A Love Story

In 1975 Marina Abramovic met Ulay, an artist who shared her date of birth as well as her artistic concerns. Over the next two decades they lived and collaborated together, performing and traveling extensively. Their performances explored the parameters of power and dependency within the triangular relationship between each other and their audience.

In one performance, Breathing In/Breathing Out (1977), with their mouths clamped tightly together and microphones taped to their throats, Abramovic and Ulay breathed in turn the air from each other’s lungs, until – almost to the point of suffocation – they were exchanging only carbon dioxide. In another, Rest Energy (1980), they held a taut bow with an arrow loaded and pointing at Abramovic’s heart, with only the weight of their bodies maintaining the tension. Microphones recorded their rapidly accelerating heartbeats.

Text from Lacan

After a 12-year relationship fuelled by passion that could rival the greatest lovers in history, they finally agreed to part ways forever. For their last artistic collaboration they decided to each walk 2,500 miles from either end of The Great Wall of China, and meet in the middle to say their goodbyes. The 2012 documentary, The Artist is Present,  reveals the moment when Ulay and Marina are reunited 20 years later in New York on the days leading up to her retrospective show.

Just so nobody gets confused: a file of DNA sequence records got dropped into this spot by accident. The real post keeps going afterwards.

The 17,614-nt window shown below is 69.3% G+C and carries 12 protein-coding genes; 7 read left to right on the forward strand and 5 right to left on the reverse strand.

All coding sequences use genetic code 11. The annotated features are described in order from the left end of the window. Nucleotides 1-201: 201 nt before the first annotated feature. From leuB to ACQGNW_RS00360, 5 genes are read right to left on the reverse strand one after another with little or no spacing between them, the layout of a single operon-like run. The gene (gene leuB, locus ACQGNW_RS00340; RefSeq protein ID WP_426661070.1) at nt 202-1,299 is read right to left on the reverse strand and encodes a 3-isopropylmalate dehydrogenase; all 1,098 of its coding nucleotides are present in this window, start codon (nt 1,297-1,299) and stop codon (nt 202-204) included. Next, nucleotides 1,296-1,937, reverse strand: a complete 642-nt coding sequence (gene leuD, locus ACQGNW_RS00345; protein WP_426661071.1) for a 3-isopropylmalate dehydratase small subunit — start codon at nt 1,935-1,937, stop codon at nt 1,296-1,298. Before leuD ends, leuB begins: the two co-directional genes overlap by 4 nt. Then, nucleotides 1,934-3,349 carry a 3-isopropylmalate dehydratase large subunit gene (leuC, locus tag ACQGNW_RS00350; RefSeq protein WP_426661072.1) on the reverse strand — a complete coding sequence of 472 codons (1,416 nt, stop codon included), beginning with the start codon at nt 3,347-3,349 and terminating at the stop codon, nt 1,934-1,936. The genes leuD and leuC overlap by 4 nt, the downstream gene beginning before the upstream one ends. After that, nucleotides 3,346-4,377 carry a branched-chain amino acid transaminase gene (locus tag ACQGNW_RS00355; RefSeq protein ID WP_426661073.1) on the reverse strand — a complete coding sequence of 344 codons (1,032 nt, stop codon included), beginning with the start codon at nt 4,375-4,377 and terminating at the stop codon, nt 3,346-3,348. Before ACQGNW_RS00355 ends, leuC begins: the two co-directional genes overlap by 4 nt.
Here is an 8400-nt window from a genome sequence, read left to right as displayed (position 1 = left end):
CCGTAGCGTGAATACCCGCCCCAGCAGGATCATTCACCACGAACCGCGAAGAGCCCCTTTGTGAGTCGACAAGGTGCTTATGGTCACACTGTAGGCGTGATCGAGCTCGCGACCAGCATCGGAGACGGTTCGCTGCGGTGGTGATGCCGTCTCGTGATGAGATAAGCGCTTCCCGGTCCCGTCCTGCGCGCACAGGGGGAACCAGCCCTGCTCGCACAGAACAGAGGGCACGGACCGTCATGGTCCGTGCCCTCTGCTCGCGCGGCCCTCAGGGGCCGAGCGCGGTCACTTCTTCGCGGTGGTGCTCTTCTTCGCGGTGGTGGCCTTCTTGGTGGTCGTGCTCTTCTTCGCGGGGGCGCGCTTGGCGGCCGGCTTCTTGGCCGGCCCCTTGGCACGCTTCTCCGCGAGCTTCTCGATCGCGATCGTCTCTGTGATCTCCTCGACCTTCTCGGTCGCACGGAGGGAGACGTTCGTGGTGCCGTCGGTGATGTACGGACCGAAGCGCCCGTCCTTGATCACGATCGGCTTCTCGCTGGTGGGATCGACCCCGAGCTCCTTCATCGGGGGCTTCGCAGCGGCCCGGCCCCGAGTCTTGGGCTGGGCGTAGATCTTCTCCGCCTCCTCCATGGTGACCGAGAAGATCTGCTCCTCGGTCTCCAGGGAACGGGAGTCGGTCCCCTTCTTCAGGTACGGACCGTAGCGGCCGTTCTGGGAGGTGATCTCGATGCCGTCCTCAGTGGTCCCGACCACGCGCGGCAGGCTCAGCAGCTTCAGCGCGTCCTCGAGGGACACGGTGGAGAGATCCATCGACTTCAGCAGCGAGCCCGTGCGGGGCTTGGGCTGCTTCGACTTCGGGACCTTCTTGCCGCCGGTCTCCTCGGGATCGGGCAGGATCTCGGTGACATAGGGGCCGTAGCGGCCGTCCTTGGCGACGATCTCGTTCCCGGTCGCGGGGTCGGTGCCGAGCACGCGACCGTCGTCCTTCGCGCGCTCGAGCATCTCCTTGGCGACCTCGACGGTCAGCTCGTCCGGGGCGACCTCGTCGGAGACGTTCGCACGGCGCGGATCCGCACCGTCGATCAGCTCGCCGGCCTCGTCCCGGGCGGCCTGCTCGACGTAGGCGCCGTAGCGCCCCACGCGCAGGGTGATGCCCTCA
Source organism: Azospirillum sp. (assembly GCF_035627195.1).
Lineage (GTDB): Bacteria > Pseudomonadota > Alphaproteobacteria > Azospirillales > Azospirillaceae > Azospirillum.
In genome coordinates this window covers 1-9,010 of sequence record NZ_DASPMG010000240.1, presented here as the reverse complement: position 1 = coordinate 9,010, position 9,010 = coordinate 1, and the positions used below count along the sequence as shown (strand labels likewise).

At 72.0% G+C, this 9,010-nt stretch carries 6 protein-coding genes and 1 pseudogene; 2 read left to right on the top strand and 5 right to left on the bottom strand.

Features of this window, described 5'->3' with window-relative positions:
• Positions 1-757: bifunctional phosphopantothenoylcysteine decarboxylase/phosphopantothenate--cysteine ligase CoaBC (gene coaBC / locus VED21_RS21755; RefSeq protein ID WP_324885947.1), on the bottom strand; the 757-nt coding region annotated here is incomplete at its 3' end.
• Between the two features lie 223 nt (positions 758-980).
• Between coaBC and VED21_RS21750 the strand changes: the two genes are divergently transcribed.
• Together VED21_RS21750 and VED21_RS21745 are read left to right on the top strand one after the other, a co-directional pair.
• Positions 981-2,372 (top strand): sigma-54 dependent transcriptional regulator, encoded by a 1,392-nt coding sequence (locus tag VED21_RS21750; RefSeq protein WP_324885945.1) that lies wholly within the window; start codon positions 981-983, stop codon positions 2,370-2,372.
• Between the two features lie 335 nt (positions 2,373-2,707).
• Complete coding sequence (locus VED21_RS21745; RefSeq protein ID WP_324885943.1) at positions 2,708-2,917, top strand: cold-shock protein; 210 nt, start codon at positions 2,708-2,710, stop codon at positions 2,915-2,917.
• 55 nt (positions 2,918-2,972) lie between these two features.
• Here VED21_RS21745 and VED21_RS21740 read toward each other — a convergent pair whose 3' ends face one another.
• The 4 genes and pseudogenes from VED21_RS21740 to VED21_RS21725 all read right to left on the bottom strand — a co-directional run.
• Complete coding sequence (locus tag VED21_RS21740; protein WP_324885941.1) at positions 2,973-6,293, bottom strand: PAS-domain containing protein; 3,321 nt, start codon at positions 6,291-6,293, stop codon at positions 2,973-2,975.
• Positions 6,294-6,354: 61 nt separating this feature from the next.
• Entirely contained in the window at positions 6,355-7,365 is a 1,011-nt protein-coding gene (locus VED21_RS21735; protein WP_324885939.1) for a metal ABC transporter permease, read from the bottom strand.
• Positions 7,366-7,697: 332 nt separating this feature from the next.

Now living separate lives, the chemistry between them is still palpable. On the opening night of her show, when she begins her three-month stint in the wooden chair, staring people in the eyes, Ulay turns up and sits opposite her, creating a seriously epic, utterly real interaction between two past soulmates, brought together again by the art that joined them when they met.

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Ode to the Artichocke

By Pablo Neruda

The artichoke
With a tender heart
Dressed up like a warrior,
Standing at attention, it built
A small helmet
Under its scales
It remained
Unshakeable,
By its side
The crazy vegetables
Uncurled
Their tendrills and leaf-crowns,
Throbbing bulbs,
In the sub-soil
The carrot
With its red mustaches
Was sleeping,
The grapevine
Hung out to dry its branches
Through which the wine will rise,
The cabbage
Dedicated itself
To trying on skirts,
The oregano
To perfuming the world,
And the sweet
Artichoke
There in the garden,
Dressed like a warrior,
Burnished
Like a proud
Pomegranate.
And one day
Side by side
In big wicker baskets
Walking through the market
To realize their dream
The artichoke army
In formation.
Never was it so military
Like on parade.
The men
In their white shirts
Among the vegetables
Were
The Marshals
Of the artichokes
Lines in close order
Command voices,
And the bang
Of a falling box.

But
Then
Maria
Comes
With her basket
She chooses
An artichoke,
She’s not afraid of it.
She examines it, she observes it
Up against the light like it was an egg,
She buys it,
She mixes it up
In her handbag
With a pair of shoes
With a cabbage head and a
Bottle
Of vinegar
Until
She enters the kitchen
And submerges it in a pot.

Thus ends
In peace
This career
Of the armed vegetable
Which is called an artichoke,
Then
Scale by scale,
We strip off
The delicacy
And eat
The peaceful mush
Of its green heart.

Click to read in Spanish